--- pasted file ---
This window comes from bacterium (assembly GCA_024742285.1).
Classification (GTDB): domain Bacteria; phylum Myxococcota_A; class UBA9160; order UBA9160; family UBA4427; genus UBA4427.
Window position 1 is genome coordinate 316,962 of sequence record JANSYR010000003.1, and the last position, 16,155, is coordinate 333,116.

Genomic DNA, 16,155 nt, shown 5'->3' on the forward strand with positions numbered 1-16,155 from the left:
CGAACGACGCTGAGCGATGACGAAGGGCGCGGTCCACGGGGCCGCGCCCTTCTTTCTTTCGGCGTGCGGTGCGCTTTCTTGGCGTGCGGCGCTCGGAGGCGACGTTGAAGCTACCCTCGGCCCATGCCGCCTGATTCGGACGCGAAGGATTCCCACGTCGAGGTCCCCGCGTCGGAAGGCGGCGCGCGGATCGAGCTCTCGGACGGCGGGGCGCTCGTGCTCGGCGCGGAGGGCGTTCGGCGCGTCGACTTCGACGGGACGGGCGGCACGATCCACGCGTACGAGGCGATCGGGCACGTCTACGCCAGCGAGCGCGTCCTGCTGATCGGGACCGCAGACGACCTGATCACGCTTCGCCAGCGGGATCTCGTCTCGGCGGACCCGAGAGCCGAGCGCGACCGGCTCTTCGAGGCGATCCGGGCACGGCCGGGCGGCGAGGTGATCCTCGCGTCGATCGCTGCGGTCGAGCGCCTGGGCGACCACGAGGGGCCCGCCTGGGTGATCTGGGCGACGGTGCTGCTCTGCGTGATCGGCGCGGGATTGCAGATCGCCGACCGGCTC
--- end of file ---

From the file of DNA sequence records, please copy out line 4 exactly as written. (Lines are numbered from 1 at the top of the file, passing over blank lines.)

Genomic DNA, 16,155 nt, shown 5'->3' on the forward strand with positions numbered 1-16,155 from the left: